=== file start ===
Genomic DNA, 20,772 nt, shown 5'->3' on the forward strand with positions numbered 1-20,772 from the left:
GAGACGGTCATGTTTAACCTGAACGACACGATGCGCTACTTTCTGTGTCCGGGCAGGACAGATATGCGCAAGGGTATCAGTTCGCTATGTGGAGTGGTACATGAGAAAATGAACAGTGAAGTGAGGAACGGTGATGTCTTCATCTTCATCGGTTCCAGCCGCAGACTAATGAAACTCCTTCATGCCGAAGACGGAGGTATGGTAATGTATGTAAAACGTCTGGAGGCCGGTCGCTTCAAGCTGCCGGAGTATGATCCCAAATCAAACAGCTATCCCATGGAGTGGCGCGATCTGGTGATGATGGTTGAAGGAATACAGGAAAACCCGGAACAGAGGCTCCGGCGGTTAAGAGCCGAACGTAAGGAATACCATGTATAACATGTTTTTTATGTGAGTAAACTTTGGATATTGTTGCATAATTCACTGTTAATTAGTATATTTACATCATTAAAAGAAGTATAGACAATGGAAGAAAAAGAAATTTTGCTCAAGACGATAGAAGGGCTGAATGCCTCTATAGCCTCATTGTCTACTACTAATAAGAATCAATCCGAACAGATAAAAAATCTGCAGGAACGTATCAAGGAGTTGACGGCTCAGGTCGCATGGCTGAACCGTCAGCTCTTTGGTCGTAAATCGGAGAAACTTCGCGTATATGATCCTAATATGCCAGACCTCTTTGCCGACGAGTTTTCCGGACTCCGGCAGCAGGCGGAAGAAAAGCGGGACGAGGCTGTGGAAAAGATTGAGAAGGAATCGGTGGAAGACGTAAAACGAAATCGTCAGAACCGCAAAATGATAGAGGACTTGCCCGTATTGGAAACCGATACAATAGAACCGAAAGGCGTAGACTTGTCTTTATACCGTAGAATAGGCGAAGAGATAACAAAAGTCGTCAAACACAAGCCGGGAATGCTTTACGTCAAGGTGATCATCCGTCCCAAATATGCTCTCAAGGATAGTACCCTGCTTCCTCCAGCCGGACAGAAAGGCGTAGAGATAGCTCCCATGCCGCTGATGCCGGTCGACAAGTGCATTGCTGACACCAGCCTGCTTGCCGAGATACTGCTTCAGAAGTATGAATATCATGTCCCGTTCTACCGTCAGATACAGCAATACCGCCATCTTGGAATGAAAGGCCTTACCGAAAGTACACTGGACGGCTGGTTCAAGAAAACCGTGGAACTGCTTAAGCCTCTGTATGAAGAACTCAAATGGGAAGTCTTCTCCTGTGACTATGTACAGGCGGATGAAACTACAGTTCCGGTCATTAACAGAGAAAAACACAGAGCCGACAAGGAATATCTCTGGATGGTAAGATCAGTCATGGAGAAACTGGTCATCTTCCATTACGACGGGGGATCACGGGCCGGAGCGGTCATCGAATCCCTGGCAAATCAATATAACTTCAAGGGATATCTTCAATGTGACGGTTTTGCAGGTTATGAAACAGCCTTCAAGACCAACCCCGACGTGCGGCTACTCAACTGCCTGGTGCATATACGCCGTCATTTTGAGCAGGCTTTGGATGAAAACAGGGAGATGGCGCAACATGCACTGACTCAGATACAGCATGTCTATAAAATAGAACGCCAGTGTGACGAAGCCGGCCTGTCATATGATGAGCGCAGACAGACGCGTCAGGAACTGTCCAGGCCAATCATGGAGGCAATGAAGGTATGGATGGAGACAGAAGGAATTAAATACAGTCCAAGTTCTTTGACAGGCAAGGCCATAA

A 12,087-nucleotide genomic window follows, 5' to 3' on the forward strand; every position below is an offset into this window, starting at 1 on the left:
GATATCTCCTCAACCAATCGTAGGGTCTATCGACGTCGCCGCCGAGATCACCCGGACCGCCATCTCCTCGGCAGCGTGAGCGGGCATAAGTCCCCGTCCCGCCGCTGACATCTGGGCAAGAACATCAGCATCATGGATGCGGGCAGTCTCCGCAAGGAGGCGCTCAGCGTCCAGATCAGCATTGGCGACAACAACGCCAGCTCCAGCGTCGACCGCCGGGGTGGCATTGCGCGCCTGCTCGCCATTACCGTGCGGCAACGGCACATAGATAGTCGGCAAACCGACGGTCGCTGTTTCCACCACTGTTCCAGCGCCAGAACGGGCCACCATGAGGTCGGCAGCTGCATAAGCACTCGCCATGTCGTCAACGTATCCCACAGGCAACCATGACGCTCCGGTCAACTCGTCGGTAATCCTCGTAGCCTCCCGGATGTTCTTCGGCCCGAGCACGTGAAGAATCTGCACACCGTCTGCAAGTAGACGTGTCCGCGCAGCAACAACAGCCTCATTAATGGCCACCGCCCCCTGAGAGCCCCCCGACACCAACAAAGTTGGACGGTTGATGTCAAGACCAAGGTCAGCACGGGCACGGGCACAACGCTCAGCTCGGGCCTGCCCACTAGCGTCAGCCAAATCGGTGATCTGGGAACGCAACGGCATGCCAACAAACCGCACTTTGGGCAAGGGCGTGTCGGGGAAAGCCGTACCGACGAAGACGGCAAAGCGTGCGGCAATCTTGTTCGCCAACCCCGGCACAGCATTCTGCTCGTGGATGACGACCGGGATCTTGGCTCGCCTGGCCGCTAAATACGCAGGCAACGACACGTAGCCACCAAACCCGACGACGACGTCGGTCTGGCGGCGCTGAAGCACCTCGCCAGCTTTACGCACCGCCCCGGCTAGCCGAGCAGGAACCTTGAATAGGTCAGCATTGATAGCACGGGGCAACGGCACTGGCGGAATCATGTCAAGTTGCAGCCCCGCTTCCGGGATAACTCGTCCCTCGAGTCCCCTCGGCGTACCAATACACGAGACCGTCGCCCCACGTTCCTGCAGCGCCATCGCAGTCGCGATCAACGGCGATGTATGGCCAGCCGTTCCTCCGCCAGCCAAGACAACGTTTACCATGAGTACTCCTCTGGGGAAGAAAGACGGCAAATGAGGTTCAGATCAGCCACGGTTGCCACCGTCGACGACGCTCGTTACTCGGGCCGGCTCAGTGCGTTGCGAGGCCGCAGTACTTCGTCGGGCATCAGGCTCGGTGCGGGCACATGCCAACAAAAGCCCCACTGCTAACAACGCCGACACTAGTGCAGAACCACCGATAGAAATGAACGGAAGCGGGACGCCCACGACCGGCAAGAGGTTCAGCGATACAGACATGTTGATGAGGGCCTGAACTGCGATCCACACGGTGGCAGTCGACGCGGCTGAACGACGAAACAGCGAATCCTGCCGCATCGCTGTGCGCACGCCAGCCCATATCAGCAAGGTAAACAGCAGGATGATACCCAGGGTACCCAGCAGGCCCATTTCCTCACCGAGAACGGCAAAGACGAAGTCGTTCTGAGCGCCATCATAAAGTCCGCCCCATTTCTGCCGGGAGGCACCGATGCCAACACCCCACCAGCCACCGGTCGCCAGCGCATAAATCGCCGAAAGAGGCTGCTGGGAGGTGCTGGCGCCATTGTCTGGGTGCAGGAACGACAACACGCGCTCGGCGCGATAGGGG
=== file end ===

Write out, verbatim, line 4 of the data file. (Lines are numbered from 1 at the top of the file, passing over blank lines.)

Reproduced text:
GATATCTCCTCAACCAATCGTAGGGTCTATCGACGTCGCCGCCGAGATCACCCGGACCGCCATCTCCTCGGCAGCGTGAGCGGGCATAAGTCCCCGTCCCGCCGCTGACATCTGGGCAAGAACATCAGCATCATGGATGCGGGCAGTCTCCGCAAGGAGGCGCTCAGCGTCCAGATCAGCATTGGCGACAACAACGCCAGCTCCAGCGTCGACCGCCGGGGTGGCATTGCGCGCCTGCTCGCCATTACCGTGCGGCAACGGCACATAGATAGTCGGCAAACCGACGGTCGCTGTTTCCACCACTGTTCCAGCGCCAGAACGGGCCACCATGAGGTCGGCAGCTGCATAAGCACTCGCCATGTCGTCAACGTATCCCACAGGCAACCATGACGCTCCGGTCAACTCGTCGGTAATCCTCGTAGCCTCCCGGATGTTCTTCGGCCCGAGCACGTGAAGAATCTGCACACCGTCTGCAAGTAGACGTGTCCGCGCAGCAACAACAGCCTCATTAATGGCCACCGCCCCCTGAGAGCCCCCCGACACCAACAAAGTTGGACGGTTGATGTCAAGACCAAGGTCAGCACGGGCACGGGCACAACGCTCAGCTCGGGCCTGCCCACTAGCGTCAGCCAAATCGGTGATCTGGGAACGCAACGGCATGCCAACAAACCGCACTTTGGGCAAGGGCGTGTCGGGGAAAGCCGTACCGACGAAGACGGCAAAGCGTGCGGCAATCTTGTTCGCCAACCCCGGCACAGCATTCTGCTCGTGGATGACGACCGGGATCTTGGCTCGCCTGGCCGCTAAATACGCAGGCAACGACACGTAGCCACCAAACCCGACGACGACGTCGGTCTGGCGGCGCTGAAGCACCTCGCCAGCTTTACGCACCGCCCCGGCTAGCCGAGCAGGAACCTTGAATAGGTCAGCATTGATAGCACGGGGCAACGGCACTGGCGGAATCATGTCAAGTTGCAGCCCCGCTTCCGGGATAACTCGTCCCTCGAGTCCCCTCGGCGTACCAATACACGAGACCGTCGCCCCACGTTCCTGCAGCGCCATCGCAGTCGCGATCAACGGCGATGTATGGCCAGCCGTTCCTCCGCCAGCCAAGACAACGTTTACCATGAGTACTCCTCTGGGGAAGAAAGACGGCAAATGAGGTTCAGATCAGCCACGGTTGCCACCGTCGACGACGCTCGTTACTCGGGCCGGCTCAGTGCGTTGCGAGGCCGCAGTACTTCGTCGGGCATCAGGCTCGGTGCGGGCACATGCCAACAAAAGCCCCACTGCTAACAACGCCGACACTAGTGCAGAACCACCGATAGAAATGAACGGAAGCGGGACGCCCACGACCGGCAAGAGGTTCAGCGATACAGACATGTTGATGAGGGCCTGAACTGCGATCCACACGGTGGCAGTCGACGCGGCTGAACGACGAAACAGCGAATCCTGCCGCATCGCTGTGCGCACGCCAGCCCATATCAGCAAGGTAAACAGCAGGATGATACCCAGGGTACCCAGCAGGCCCATTTCCTCACCGAGAACGGCAAAGACGAAGTCGTTCTGAGCGCCATCATAAAGTCCGCCCCATTTCTGCCGGGAGGCACCGATGCCAACACCCCACCAGCCACCGGTCGCCAGCGCATAAATCGCCGAAAGAGGCTGCTGGGAGGTGCTGGCGCCATTGTCTGGGTGCAGGAACGACAACACGCGCTCGGCGCGATAGGGG